Inside the Huddle: It's hard for athletes to describe what they were thinking during a sporting event. So why don't we cover more of the conversations they're having with their coaches and teammates in locker rooms, huddles, and meetings at the mound? I know. There's the fear of strategies and plays being given away to the other team; or worse, of the conversations actually being boring. But the reality is the opportunity far outweighs the risks. As the world of social media continues to grow, people are not just sitting on their coaches, yelling at the TV; they're joining fantasy leagues and  tweeting to the world what they think their teams must do to win. Wouldn't it be great if, with thirty seconds left in the game, we could always go into the huddle and listen to the coach explain the play to the team? Or, if during a tennis match, we could hear what the doubles players are saying to each other before each point? We already hear what the corner men tell boxers between each round. Getting that same access in other sports would make the coverage far more engaging.

Have Fun: Sporting events are entertainment. So why are athletes so serious all the time? Understandably, it's how they make a living and they need to be focused to excel. But now more than ever, that is not enough. Athletes need to be more like kids -- having fun, being honest, and not taking themselves too seriously. Whether it's Muhammad Ali, Allen Iverson, or Gael Monfils, it's those that are comfortable being themselves that create the most memorable moments. Instead of training athletes to offer cliched responses in interviews, teams need to encourage them to be more entertaining. It's not that hard; but it is so rare today that those interviews or performances that make the grade tend to go viral. And don't worry: athletes don't need to go as far as the Cincinnati Bearcats to have fun:)

Tuesday, August 27, 2013

Why Are We So Upset With Miley Cyrus?

Billy Ray Cyrus and his daughter Miley.
Two days after MTV's Video Music Awards, the provocative performance of Miley Cyrus is still making headlines. I'm just wondering why.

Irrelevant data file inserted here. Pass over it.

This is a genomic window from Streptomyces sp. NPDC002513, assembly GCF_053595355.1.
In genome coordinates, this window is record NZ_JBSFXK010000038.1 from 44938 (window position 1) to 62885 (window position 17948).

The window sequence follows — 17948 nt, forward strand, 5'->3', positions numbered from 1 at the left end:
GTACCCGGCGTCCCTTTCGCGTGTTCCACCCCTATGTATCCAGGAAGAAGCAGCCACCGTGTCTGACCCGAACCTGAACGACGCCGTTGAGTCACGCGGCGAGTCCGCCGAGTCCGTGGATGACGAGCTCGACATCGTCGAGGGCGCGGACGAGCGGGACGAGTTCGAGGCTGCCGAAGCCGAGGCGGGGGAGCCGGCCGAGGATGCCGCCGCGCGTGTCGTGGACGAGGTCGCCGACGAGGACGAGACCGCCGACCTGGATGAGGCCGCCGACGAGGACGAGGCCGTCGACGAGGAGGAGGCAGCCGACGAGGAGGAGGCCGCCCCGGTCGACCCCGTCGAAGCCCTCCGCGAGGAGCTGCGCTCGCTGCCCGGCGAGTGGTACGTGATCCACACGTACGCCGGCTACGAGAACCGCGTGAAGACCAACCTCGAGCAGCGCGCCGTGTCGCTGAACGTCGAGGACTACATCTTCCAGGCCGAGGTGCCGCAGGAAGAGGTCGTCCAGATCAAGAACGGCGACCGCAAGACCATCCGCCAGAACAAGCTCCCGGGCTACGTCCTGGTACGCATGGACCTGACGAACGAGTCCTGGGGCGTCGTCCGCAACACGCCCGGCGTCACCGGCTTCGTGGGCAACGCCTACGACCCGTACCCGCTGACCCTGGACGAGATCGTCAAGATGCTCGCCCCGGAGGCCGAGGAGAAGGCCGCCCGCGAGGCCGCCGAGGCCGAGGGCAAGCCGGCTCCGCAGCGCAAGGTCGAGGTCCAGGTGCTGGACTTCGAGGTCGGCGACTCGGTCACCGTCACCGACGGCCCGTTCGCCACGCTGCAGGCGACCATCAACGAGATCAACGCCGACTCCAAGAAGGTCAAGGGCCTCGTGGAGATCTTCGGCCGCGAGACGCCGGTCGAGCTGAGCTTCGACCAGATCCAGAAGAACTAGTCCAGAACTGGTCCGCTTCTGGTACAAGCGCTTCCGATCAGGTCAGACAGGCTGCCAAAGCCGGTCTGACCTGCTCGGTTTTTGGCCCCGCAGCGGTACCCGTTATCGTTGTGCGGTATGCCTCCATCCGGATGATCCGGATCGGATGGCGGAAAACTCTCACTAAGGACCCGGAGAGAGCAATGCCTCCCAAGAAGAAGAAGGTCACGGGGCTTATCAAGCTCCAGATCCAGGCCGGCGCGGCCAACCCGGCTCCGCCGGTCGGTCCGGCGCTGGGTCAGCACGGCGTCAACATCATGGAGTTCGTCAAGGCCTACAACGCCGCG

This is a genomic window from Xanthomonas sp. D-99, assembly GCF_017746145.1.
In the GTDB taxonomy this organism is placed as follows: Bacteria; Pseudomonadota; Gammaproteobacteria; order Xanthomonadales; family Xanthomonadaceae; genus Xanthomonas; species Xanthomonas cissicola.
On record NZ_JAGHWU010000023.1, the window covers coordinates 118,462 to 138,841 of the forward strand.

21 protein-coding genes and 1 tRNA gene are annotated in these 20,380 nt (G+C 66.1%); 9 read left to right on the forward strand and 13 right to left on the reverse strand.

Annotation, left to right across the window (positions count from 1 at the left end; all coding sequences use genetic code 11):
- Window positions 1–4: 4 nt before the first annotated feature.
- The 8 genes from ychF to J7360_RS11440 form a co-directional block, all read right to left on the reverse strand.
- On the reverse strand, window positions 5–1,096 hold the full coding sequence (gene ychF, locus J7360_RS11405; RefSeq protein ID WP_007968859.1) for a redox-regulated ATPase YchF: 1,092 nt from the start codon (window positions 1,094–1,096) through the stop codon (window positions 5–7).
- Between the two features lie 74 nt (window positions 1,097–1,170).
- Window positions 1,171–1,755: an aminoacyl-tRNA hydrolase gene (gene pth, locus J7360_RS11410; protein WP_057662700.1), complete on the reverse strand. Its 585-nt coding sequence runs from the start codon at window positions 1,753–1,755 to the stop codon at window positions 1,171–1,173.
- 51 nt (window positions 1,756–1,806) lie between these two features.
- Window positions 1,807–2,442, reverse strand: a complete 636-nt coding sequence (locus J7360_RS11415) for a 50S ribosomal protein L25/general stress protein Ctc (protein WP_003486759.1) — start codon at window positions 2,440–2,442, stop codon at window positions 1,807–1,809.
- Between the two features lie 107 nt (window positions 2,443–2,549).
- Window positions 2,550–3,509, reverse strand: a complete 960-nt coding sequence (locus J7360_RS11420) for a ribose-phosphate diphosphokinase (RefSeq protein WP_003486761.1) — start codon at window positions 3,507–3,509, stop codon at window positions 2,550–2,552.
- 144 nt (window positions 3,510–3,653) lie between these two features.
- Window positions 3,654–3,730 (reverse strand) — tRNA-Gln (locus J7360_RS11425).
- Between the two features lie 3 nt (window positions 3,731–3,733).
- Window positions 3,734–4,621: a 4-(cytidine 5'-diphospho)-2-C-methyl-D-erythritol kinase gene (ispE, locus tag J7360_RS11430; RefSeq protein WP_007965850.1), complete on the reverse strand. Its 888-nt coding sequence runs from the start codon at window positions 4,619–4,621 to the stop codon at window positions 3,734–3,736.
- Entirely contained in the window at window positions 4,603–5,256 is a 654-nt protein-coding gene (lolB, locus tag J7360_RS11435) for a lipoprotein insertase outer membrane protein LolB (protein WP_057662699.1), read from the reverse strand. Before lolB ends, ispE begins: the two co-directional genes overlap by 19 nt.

She is not the first female singer to perform in a sexual manner; in fact, risque dancing is more the norm than the exception today. Salt N' Pepa, Madonna, and Britney Spears are just a few of the many artists who have used suggestive costumes and dancing in their musical performances. That's not even counting all of the men who push the boundaries in their work, often in even more explicit ways. If you need to see an example, watch singer Robin Thicke's video for "Blurred Lines." There is also an unrated version of his video you can find online.

So why has Miley been singled out? Do we think at the age of 20 she is too young to be performing like so many of her predecessors? Or was her dancing just too over the top for an event aimed at kids and teens? Both of these are fair points. But I think the biggest reason that we're expressing disgust at Miley is quite frankly ... because we can. The ubiquity of social media has provided everyone with a smartphone the opportunity to broadcast their opinions to the world. We live in an era where  the success of TV shows like "Fashion Police" depend on the quality of their insults, and where being snarky has become not only respected, but an art form. Gloating over other's misfortunes, or as you would say in German - schadenfreude - is not a new concept. But it is getting a whole new life and voice in our twerky world.